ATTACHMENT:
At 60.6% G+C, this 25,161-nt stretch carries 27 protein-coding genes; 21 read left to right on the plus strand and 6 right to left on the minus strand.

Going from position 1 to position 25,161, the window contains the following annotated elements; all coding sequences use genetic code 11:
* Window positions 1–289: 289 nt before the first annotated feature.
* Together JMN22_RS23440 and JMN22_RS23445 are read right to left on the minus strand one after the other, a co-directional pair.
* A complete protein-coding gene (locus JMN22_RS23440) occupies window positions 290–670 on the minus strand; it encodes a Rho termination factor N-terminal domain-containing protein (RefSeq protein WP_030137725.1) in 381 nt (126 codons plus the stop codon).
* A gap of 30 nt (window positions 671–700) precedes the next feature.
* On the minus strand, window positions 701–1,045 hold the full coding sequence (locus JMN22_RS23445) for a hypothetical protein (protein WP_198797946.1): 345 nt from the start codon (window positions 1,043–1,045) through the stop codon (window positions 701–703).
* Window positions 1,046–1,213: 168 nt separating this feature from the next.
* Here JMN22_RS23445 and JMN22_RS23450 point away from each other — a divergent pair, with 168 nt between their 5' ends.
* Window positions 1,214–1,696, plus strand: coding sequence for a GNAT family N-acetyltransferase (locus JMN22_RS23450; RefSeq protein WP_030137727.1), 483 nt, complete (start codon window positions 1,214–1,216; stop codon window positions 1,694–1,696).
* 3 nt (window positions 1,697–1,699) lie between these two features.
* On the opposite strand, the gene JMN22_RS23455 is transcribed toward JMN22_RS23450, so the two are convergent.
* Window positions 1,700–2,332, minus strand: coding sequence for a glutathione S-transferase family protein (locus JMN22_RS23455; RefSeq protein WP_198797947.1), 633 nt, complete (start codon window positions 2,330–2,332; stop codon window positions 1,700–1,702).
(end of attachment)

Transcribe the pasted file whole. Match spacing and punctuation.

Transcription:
At 60.6% G+C, this 25,161-nt stretch carries 27 protein-coding genes; 21 read left to right on the plus strand and 6 right to left on the minus strand.

Going from position 1 to position 25,161, the window contains the following annotated elements; all coding sequences use genetic code 11:
* Window positions 1–289: 289 nt before the first annotated feature.
* Together JMN22_RS23440 and JMN22_RS23445 are read right to left on the minus strand one after the other, a co-directional pair.
* A complete protein-coding gene (locus JMN22_RS23440) occupies window positions 290–670 on the minus strand; it encodes a Rho termination factor N-terminal domain-containing protein (RefSeq protein WP_030137725.1) in 381 nt (126 codons plus the stop codon).
* A gap of 30 nt (window positions 671–700) precedes the next feature.
* On the minus strand, window positions 701–1,045 hold the full coding sequence (locus JMN22_RS23445) for a hypothetical protein (protein WP_198797946.1): 345 nt from the start codon (window positions 1,043–1,045) through the stop codon (window positions 701–703).
* Window positions 1,046–1,213: 168 nt separating this feature from the next.
* Here JMN22_RS23445 and JMN22_RS23450 point away from each other — a divergent pair, with 168 nt between their 5' ends.
* Window positions 1,214–1,696, plus strand: coding sequence for a GNAT family N-acetyltransferase (locus JMN22_RS23450; RefSeq protein WP_030137727.1), 483 nt, complete (start codon window positions 1,214–1,216; stop codon window positions 1,694–1,696).
* 3 nt (window positions 1,697–1,699) lie between these two features.
* On the opposite strand, the gene JMN22_RS23455 is transcribed toward JMN22_RS23450, so the two are convergent.
* Window positions 1,700–2,332, minus strand: coding sequence for a glutathione S-transferase family protein (locus JMN22_RS23455; RefSeq protein WP_198797947.1), 633 nt, complete (start codon window positions 2,330–2,332; stop codon window positions 1,700–1,702).